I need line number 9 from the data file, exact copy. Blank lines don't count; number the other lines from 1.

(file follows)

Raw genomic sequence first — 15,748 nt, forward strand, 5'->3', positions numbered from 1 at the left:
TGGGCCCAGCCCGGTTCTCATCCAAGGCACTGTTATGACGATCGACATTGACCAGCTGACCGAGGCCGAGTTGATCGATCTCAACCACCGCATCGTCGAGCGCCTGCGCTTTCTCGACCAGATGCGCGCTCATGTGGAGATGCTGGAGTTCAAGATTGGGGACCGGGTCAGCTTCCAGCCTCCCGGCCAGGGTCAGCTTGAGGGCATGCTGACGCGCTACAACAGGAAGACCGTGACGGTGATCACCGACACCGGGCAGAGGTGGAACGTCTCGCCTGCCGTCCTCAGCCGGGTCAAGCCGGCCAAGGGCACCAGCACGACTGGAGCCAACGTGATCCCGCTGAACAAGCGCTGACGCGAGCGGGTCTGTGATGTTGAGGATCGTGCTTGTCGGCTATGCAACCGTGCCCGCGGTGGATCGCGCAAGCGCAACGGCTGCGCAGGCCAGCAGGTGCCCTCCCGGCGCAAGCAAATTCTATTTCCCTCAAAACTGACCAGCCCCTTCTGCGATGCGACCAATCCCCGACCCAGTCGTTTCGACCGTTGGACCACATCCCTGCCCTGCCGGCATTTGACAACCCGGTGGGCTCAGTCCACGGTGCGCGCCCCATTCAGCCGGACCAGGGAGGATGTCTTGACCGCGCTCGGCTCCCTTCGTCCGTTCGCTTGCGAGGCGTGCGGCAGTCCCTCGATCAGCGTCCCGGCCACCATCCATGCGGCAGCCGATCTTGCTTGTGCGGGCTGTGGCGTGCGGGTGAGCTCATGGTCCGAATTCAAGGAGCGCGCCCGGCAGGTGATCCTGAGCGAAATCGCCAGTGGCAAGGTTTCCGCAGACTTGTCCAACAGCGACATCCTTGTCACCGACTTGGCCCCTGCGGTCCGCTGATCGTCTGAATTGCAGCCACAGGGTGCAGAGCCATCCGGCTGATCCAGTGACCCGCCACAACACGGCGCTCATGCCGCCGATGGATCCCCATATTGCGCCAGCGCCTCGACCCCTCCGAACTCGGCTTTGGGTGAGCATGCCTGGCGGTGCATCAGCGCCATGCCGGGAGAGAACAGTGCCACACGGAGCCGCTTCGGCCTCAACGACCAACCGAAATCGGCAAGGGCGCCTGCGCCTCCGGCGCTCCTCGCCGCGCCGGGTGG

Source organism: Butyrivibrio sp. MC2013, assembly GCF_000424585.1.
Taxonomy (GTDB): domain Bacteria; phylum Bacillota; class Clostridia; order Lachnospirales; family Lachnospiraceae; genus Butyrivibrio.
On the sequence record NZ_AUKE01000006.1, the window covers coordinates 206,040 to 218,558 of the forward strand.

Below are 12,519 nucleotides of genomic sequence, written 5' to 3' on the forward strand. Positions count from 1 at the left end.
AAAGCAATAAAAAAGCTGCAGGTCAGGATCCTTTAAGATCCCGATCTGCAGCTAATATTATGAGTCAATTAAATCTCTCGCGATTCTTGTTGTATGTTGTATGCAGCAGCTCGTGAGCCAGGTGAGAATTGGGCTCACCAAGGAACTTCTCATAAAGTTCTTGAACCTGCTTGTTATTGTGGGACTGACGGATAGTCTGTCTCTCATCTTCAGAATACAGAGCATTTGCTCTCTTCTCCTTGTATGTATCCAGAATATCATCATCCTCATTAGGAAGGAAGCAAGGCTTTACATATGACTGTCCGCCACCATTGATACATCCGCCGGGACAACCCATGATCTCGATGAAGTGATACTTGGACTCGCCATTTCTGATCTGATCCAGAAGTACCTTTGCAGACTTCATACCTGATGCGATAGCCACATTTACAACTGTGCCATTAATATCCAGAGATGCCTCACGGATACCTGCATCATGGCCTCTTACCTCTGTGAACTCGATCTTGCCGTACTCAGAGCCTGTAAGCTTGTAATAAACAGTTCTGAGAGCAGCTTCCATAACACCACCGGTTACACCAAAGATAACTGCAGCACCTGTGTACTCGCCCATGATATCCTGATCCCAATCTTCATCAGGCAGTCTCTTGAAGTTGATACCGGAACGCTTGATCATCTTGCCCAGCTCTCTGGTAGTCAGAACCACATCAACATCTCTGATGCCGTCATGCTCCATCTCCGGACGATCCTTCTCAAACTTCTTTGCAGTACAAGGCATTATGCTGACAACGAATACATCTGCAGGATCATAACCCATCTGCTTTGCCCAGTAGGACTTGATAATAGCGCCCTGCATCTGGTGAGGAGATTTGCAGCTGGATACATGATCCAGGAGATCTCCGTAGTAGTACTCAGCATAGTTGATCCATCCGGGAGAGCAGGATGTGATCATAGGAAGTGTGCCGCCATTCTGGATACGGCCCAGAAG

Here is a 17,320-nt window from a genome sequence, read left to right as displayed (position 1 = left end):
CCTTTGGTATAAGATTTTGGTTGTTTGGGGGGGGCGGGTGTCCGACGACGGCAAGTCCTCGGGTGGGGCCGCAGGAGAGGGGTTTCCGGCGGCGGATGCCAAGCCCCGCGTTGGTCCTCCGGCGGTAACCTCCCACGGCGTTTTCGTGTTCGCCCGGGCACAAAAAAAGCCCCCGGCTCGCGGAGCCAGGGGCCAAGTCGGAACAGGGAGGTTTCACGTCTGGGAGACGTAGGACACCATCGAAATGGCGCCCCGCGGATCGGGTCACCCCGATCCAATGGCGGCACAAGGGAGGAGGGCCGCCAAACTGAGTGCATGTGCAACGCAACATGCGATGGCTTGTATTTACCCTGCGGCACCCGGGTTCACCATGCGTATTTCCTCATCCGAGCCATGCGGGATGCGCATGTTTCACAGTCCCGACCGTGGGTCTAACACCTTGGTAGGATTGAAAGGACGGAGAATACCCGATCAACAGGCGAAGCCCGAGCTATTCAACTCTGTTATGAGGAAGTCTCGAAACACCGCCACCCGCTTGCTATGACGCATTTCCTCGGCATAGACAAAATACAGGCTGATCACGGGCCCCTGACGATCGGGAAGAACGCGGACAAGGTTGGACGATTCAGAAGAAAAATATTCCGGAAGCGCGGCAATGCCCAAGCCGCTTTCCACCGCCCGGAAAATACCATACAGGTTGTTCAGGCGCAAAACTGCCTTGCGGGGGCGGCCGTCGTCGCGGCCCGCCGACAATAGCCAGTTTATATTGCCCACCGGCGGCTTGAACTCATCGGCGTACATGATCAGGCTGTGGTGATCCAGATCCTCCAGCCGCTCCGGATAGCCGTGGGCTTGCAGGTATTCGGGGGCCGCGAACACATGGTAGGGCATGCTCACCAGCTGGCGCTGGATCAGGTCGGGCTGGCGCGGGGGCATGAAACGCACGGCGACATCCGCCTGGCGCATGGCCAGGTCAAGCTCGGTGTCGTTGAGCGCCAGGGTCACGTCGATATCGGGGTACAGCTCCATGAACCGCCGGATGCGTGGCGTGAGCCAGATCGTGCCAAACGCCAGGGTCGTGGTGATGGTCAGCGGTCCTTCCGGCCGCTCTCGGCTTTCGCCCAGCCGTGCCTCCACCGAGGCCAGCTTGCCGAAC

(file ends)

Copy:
CCTTTGGTATAAGATTTTGGTTGTTTGGGGGGGGCGGGTGTCCGACGACGGCAAGTCCTCGGGTGGGGCCGCAGGAGAGGGGTTTCCGGCGGCGGATGCCAAGCCCCGCGTTGGTCCTCCGGCGGTAACCTCCCACGGCGTTTTCGTGTTCGCCCGGGCACAAAAAAAGCCCCCGGCTCGCGGAGCCAGGGGCCAAGTCGGAACAGGGAGGTTTCACGTCTGGGAGACGTAGGACACCATCGAAATGGCGCCCCGCGGATCGGGTCACCCCGATCCAATGGCGGCACAAGGGAGGAGGGCCGCCAAACTGAGTGCATGTGCAACGCAACATGCGATGGCTTGTATTTACCCTGCGGCACCCGGGTTCACCATGCGTATTTCCTCATCCGAGCCATGCGGGATGCGCATGTTTCACAGTCCCGACCGTGGGTCTAACACCTTGGTAGGATTGAAAGGACGGAGAATACCCGATCAACAGGCGAAGCCCGAGCTATTCAACTCTGTTATGAGGAAGTCTCGAAACACCGCCACCCGCTTGCTATGACGCATTTCCTCGGCATAGACAAAATACAGGCTGATCACGGGCCCCTGACGATCGGGAAGAACGCGGACAAGGTTGGACGATTCAGAAGAAAAATATTCCGGAAGCGCGGCAATGCCCAAGCCGCTTTCCACCGCCCGGAAAATACCATACAGGTTGTTCAGGCGCAAAACTGCCTTGCGGGGGCGGCCGTCGTCGCGGCCCGCCGACAATAGCCAGTTTATATTGCCCACCGGCGGCTTGAACTCATCGGCGTACATGATCAGGCTGTGGTGATCCAGATCCTCCAGCCGCTCCGGATAGCCGTGGGCTTGCAGGTATTCGGGGGCCGCGAACACATGGTAGGGCATGCTCACCAGCTGGCGCTGGATCAGGTCGGGCTGGCGCGGGGGCATGAAACGCACGGCGACATCCGCCTGGCGCATGGCCAGGTCAAGCTCGGTGTCGTTGAGCGCCAGGGTCACGTCGATATCGGGGTACAGCTCCATGAACCGCCGGATGCGTGGCGTGAGCCAGATCGTGCCAAACGCCAGGGTCGTGGTGATGGTCAGCGGTCCTTCCGGCCGCTCTCGGCTTTCGCCCAGCCGTGCCTCCACCGAGGCCAGCTTGCCGAAC